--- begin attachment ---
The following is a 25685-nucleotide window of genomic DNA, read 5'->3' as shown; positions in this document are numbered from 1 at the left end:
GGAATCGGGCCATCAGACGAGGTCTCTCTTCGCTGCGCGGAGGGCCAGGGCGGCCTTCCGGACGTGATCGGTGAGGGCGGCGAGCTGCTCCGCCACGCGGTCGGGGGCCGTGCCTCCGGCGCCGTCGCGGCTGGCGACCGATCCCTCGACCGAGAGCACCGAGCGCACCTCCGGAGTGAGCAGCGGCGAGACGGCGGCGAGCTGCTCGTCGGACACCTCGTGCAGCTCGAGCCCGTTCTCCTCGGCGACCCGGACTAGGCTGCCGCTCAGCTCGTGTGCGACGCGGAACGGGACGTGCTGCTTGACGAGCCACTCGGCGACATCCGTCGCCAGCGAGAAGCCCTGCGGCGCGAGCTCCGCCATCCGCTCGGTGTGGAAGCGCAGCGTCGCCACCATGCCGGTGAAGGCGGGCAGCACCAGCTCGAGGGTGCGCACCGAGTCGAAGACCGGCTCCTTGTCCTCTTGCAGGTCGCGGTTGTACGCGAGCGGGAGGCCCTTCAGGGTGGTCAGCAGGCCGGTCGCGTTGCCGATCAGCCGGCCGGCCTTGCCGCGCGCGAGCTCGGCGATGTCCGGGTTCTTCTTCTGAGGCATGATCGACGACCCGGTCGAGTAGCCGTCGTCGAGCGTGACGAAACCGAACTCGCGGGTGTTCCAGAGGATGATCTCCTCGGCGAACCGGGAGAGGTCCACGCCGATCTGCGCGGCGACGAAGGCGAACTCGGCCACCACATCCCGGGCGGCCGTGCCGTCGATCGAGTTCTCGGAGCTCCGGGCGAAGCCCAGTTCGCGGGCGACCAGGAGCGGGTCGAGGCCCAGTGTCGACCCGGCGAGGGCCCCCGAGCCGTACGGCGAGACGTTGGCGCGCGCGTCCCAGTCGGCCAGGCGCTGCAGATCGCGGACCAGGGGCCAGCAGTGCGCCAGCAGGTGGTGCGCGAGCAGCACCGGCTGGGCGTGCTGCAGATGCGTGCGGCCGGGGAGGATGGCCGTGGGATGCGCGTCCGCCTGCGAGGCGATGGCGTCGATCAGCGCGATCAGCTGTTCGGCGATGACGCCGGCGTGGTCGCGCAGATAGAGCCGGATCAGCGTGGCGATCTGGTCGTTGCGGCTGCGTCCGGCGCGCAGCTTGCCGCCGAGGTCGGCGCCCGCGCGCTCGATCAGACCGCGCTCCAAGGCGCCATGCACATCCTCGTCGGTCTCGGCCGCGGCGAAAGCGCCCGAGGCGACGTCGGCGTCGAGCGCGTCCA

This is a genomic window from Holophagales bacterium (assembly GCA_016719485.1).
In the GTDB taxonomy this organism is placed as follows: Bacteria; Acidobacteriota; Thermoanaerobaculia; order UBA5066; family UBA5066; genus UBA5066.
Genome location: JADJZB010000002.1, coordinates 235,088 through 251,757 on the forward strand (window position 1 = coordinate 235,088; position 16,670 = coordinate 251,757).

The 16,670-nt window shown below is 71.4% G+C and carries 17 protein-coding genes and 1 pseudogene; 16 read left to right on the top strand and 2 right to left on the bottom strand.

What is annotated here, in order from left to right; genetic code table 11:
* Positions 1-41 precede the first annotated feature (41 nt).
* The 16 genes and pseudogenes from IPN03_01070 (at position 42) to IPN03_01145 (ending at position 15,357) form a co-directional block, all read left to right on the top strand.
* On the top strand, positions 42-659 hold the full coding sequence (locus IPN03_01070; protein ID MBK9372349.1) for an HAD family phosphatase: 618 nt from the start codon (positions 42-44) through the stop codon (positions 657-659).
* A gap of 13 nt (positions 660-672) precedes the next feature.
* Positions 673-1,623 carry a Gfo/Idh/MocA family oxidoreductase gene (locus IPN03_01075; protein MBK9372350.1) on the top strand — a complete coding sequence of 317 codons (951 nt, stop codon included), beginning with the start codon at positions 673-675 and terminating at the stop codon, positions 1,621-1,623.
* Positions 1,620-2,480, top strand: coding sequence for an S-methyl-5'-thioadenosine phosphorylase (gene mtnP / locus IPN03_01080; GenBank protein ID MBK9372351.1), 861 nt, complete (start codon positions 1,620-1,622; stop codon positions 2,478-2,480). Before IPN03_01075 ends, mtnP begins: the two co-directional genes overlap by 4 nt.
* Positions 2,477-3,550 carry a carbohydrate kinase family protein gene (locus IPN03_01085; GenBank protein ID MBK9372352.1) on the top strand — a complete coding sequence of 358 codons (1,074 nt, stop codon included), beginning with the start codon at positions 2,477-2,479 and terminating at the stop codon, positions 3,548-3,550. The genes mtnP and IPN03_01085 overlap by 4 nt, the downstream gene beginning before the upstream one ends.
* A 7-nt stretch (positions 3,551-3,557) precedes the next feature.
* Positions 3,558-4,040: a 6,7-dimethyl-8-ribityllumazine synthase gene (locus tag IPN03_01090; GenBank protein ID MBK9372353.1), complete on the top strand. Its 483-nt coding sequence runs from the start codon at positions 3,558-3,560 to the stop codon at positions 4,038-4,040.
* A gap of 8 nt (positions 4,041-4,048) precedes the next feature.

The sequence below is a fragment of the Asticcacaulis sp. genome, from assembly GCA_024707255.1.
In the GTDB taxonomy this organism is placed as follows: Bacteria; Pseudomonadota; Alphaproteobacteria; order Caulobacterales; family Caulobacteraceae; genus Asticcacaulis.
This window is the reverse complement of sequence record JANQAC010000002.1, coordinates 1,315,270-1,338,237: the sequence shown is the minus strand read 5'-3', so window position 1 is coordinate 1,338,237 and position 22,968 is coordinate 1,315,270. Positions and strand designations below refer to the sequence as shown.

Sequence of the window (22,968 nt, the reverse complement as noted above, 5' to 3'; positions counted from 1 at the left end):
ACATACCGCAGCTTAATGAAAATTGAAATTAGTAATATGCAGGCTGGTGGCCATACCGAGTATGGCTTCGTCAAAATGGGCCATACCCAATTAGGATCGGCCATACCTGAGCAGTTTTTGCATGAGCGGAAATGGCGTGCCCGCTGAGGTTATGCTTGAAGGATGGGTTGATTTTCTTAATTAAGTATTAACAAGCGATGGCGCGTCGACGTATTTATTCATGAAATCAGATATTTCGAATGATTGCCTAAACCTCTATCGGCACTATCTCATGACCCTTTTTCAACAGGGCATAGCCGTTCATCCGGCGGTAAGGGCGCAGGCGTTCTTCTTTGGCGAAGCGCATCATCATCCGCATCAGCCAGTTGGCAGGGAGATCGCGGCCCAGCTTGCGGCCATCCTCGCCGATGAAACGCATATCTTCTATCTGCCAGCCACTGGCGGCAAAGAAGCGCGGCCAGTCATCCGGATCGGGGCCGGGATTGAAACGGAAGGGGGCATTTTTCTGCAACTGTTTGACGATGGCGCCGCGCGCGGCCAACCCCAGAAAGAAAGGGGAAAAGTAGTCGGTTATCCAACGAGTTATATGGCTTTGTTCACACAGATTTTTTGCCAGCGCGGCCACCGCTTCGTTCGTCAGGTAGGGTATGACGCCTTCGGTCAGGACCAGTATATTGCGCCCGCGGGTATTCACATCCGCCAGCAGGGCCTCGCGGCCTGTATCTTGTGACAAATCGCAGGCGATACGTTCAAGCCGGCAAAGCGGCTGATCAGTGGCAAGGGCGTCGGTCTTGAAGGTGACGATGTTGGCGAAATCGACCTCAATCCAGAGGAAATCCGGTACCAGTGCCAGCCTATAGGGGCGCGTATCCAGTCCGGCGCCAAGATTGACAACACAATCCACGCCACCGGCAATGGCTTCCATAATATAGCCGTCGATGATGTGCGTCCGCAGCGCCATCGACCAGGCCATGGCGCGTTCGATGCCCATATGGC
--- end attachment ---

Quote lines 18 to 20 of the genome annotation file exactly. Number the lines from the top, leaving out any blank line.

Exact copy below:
The sequence below is a fragment of the Asticcacaulis sp. genome, from assembly GCA_024707255.1.
In the GTDB taxonomy this organism is placed as follows: Bacteria; Pseudomonadota; Alphaproteobacteria; order Caulobacterales; family Caulobacteraceae; genus Asticcacaulis.
This window is the reverse complement of sequence record JANQAC010000002.1, coordinates 1,315,270-1,338,237: the sequence shown is the minus strand read 5'-3', so window position 1 is coordinate 1,338,237 and position 22,968 is coordinate 1,315,270. Positions and strand designations below refer to the sequence as shown.